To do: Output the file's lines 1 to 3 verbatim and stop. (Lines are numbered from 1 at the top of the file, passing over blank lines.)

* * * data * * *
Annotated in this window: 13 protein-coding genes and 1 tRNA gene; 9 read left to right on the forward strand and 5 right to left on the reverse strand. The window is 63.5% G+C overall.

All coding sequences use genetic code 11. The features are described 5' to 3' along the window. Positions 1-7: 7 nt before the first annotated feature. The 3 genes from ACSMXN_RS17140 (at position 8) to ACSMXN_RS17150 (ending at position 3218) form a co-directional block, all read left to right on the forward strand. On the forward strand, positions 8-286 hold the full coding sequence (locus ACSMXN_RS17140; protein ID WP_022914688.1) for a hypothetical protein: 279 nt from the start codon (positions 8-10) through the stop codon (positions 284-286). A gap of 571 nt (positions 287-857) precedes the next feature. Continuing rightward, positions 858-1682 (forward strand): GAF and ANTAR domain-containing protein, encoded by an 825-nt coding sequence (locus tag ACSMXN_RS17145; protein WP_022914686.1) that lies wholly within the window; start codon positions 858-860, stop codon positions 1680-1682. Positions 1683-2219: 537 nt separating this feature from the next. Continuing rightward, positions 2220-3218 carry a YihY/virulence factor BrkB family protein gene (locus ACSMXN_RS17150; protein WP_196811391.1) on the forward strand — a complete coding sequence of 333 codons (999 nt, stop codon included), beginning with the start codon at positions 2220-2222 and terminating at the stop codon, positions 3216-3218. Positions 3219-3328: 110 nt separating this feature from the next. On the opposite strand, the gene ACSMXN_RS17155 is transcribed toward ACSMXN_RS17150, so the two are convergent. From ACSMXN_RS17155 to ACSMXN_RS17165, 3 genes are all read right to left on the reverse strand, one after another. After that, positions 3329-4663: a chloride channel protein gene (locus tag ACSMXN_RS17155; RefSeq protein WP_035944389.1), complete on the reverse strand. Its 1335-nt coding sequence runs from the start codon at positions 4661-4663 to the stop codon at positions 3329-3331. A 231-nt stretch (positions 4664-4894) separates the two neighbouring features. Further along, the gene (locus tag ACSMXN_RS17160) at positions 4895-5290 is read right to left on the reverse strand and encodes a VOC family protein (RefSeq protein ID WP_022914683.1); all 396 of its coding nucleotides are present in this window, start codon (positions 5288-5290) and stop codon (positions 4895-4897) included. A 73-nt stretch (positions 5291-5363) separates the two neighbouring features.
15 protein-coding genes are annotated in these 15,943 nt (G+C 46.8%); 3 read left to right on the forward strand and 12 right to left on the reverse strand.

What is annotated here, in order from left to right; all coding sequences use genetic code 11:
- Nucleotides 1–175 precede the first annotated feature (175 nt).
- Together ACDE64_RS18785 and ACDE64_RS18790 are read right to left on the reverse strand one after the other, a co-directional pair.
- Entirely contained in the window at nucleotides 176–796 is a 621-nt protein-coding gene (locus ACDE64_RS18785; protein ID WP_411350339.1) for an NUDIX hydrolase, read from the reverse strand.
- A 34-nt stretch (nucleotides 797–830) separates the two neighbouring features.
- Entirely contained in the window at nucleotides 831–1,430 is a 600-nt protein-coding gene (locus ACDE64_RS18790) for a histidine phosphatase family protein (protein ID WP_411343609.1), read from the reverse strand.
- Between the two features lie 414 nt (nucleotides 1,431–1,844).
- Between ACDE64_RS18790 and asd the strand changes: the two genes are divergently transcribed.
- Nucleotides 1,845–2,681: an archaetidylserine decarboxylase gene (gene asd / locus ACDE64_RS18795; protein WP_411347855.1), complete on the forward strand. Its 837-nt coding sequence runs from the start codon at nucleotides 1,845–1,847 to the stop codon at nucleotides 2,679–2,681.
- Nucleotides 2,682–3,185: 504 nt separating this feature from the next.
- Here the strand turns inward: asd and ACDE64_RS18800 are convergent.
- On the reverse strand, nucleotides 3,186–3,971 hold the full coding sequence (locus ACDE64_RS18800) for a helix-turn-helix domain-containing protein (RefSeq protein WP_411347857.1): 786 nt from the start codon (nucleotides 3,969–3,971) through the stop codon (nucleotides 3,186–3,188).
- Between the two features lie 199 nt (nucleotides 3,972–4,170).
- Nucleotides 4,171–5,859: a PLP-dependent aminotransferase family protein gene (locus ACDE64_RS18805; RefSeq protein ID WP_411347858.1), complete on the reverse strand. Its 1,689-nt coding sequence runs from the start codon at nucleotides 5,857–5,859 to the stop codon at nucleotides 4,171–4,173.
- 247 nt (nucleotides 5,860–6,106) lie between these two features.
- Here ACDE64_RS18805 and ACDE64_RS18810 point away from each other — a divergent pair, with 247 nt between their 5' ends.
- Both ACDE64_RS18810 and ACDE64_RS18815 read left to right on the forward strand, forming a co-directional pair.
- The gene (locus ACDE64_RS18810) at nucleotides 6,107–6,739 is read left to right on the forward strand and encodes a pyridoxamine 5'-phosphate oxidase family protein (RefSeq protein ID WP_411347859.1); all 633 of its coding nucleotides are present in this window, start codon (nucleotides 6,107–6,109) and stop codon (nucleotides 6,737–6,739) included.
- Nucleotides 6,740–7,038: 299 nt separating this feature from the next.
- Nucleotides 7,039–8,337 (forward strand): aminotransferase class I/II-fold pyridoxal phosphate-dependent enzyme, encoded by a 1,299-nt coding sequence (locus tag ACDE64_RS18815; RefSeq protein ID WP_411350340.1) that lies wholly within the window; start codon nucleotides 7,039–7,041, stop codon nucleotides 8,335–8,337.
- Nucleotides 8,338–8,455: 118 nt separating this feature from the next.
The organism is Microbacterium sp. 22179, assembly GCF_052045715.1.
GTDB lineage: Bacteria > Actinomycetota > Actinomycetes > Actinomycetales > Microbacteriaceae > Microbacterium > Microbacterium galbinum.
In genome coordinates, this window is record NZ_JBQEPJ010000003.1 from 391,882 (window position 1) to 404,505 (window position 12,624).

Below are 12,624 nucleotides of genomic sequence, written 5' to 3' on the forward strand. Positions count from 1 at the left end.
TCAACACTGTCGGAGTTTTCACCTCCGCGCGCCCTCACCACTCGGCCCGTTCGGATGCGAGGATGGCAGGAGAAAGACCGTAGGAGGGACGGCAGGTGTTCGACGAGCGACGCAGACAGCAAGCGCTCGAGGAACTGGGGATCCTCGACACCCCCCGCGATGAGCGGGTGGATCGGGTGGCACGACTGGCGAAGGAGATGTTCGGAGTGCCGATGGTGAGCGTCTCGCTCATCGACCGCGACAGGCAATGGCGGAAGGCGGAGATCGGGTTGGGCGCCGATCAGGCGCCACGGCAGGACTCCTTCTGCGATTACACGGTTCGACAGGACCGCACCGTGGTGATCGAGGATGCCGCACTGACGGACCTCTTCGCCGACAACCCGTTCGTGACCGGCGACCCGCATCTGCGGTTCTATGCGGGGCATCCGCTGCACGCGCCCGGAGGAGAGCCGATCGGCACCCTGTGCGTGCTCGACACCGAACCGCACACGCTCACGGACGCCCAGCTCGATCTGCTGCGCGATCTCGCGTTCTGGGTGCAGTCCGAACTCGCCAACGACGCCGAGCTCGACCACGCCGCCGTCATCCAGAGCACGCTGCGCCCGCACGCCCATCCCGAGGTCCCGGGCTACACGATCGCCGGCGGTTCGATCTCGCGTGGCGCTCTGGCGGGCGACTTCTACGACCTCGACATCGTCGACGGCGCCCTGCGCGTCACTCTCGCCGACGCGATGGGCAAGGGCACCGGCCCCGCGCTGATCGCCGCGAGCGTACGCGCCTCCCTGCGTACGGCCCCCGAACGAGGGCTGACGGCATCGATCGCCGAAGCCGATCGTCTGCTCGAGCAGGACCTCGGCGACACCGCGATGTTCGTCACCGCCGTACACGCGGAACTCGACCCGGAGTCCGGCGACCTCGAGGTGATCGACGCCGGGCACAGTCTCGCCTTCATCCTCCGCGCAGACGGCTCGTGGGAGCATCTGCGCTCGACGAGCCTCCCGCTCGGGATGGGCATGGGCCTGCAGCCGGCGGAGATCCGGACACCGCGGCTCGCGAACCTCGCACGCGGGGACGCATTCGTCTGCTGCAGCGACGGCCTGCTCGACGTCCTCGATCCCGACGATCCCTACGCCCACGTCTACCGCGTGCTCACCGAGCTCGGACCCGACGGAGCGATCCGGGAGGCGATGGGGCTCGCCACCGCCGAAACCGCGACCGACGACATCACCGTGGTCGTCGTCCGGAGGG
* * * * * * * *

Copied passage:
Annotated in this window: 13 protein-coding genes and 1 tRNA gene; 9 read left to right on the forward strand and 5 right to left on the reverse strand. The window is 63.5% G+C overall.

All coding sequences use genetic code 11. The features are described 5' to 3' along the window. Positions 1-7: 7 nt before the first annotated feature. The 3 genes from ACSMXN_RS17140 (at position 8) to ACSMXN_RS17150 (ending at position 3218) form a co-directional block, all read left to right on the forward strand. On the forward strand, positions 8-286 hold the full coding sequence (locus ACSMXN_RS17140; protein ID WP_022914688.1) for a hypothetical protein: 279 nt from the start codon (positions 8-10) through the stop codon (positions 284-286). A gap of 571 nt (positions 287-857) precedes the next feature. Continuing rightward, positions 858-1682 (forward strand): GAF and ANTAR domain-containing protein, encoded by an 825-nt coding sequence (locus tag ACSMXN_RS17145; protein WP_022914686.1) that lies wholly within the window; start codon positions 858-860, stop codon positions 1680-1682. Positions 1683-2219: 537 nt separating this feature from the next. Continuing rightward, positions 2220-3218 carry a YihY/virulence factor BrkB family protein gene (locus ACSMXN_RS17150; protein WP_196811391.1) on the forward strand — a complete coding sequence of 333 codons (999 nt, stop codon included), beginning with the start codon at positions 2220-2222 and terminating at the stop codon, positions 3216-3218. Positions 3219-3328: 110 nt separating this feature from the next. On the opposite strand, the gene ACSMXN_RS17155 is transcribed toward ACSMXN_RS17150, so the two are convergent. From ACSMXN_RS17155 to ACSMXN_RS17165, 3 genes are all read right to left on the reverse strand, one after another. After that, positions 3329-4663: a chloride channel protein gene (locus tag ACSMXN_RS17155; RefSeq protein WP_035944389.1), complete on the reverse strand. Its 1335-nt coding sequence runs from the start codon at positions 4661-4663 to the stop codon at positions 3329-3331. A 231-nt stretch (positions 4664-4894) separates the two neighbouring features. Further along, the gene (locus tag ACSMXN_RS17160) at positions 4895-5290 is read right to left on the reverse strand and encodes a VOC family protein (RefSeq protein ID WP_022914683.1); all 396 of its coding nucleotides are present in this window, start codon (positions 5288-5290) and stop codon (positions 4895-4897) included. A 73-nt stretch (positions 5291-5363) separates the two neighbouring features.
15 protein-coding genes are annotated in these 15,943 nt (G+C 46.8%); 3 read left to right on the forward strand and 12 right to left on the reverse strand.